Dwarves tend to be somewhat shorter than Men with males averaging 172cm (5’8″) and females being a little taller at 178cm (5’10”). They tend to be heavier-set than Men aswell, although not disproportiantely so. Most Dwarves could pass for a short, stocky human if they wished.

Complexion is often pale or a light brown, with dark eyes deep-set under a low brow. They have high cheekbones and a long, aquiline nose. The mouth is wide and set with large, square teeth. Hair tends to be earthy shades of red, brown and black and the eyes are shades of grey, green and brown.

Beards are ubiquitous among males, with the exception of the Circle of Stone – Order adherents who remain clean shaven – and are worn in a variety of styles. Women do not grow beards but will refrain from cutting their hair, wearing braids and plaits of ever increasing complexity as they age. While there is no dogmatic tradition regarding beards or hair, there is a certain cultural significance to the extent of one’s whiskers or braids. Crudely, it is often seen as a guage of one’s virility and physical prowess.

Dwarven natural lifespan is around twice that of Man (roughly 150 years), but many are sustained by their close association with Creation spirits. It is not uncommon to hear of a Haven-bound Dwarf living for over 500 years. Adulthood is around 20 years old, around the time of physical maturity.


Prior to the Sundering the Dwarves maintained a flourishing trade empire that spanned the known world. Fleets of airships carrying Elven cargoes were a common sight in the skies, and every settlement had a landing Tower. Not only did they have a natural talent for trade, their marines and war-chanters were famed in battle – often hiring on as elite mercenary auxilia to the Elven houses.

Like the Elves, however, the Duer were the architects of their own doom. When the abuses of the Arch-Heretic became too much for them to bear, the Circle of Masons created a weapon that could overwhelm even Elven magic – the Dragons. Forged from pure elemental matter and invested with a gestalt of spirits, the Dragons were nigh unstoppable, leashed only by the control rods of the Master Masons. The ferocity of the dragons and Dwarven war-companies decimated the Over-Empire in the Great Intervention, freeing Man from slavery and putting the Duer centre stage as a new world power.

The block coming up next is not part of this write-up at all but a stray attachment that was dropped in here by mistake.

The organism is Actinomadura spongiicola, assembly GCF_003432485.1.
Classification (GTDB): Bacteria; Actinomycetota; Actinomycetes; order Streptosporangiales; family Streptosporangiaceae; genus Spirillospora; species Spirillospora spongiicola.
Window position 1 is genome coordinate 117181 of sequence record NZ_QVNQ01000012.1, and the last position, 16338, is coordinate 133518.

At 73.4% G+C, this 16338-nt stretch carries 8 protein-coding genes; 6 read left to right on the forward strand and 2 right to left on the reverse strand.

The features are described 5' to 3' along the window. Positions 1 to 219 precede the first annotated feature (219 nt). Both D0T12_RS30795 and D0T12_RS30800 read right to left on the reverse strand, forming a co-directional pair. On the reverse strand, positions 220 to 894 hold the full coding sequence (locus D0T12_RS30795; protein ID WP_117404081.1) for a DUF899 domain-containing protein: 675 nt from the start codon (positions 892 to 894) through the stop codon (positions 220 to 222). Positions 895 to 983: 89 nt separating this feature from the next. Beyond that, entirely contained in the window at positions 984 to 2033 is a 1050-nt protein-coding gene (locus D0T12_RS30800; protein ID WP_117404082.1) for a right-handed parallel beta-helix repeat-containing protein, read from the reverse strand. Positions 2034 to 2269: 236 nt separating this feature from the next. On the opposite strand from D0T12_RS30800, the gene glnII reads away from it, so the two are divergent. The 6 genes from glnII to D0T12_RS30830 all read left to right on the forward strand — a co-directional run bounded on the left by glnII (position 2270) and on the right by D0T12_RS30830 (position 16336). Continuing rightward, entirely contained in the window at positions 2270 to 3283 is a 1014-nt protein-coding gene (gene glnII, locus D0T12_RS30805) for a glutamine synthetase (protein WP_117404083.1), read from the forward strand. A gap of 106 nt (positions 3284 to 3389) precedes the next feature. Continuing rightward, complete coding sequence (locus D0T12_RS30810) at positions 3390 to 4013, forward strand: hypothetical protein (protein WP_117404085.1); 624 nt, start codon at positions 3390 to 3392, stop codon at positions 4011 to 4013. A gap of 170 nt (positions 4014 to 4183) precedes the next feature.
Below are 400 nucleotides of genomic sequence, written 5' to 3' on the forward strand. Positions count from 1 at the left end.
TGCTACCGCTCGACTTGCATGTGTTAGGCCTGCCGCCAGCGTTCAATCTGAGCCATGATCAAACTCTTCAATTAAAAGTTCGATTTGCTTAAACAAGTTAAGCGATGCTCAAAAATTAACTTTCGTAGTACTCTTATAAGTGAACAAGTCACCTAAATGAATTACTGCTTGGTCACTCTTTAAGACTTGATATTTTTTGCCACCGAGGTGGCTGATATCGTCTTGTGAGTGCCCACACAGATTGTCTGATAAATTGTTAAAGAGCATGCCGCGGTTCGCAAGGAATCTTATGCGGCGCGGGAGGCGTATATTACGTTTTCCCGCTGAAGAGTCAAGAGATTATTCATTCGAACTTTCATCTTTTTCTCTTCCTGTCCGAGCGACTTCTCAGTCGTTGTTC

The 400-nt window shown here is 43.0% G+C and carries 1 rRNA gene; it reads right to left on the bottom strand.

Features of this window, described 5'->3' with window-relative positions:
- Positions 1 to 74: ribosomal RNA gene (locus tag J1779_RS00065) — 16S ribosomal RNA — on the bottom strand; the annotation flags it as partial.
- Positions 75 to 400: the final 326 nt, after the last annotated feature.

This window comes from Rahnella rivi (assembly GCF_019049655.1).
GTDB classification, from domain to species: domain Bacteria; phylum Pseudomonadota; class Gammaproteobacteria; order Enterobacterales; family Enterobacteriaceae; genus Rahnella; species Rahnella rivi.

Their own weapon would be their undoing. The remaining Magisters of the Over-Empire worked tirelessly in the centuries that followed, eventually designing a ritual that would seek out and unravel the control rods of the Masons. As the world begain to break, and the resources of the Duer became stretched thin attemping to maintain their holdings, the Magisters struck. With their control rods broken the dragons became maddened, vengeful avatars of destruction.

The steads were ravaged in the carnage that ensued. The dragons spared none in their rampages, burning out and consuming entire settlements in a flash of flame and violence. Knowing that they could not stand against their creations, the Circles called for all Duer to retreat to Haven. The first and mightiest of the Dwarven citadels, Haven was proof against even dragon flame and would be the last bastion of dawarven kind. The remnants of the Duer fled north to Haven, in every kind of airship imaginable, but they were easy targets for dragon attack. Cutters and war-skiffs fought a desperate holding action in the skies above Haven, sacrificing themselves to protect the lumbering traders that carried the Dwarven refugees.

An enduring Dwarven legend tells of how, as the last warship plummeted earthwards in flames, the gates guards were horrified to see that one refugee vessel had yet to make it to safety. A cog, badly damaged and carrying the children of Rorikstead, limped slowly towards the gates even as a flight of dragons bore down on them. Knowing that they would not make it, the Circle of Masons ordered the gates closed. In that moment a golden hull intersected itself between the refugees and the dragons. A civilian barque – the Dawnbreaker, armed only with makeshift weapons and a meagre complement of marines – had surged out of the stead. The Dawnbreaker’s crew flew their ship in a skilful ballet, drawing the dragons away from Haven and buying enough time for the cog to reach safety. Even as the gates closed, the defenders cheered to see the Dawnbreaker disengage and flee from the dragon assault.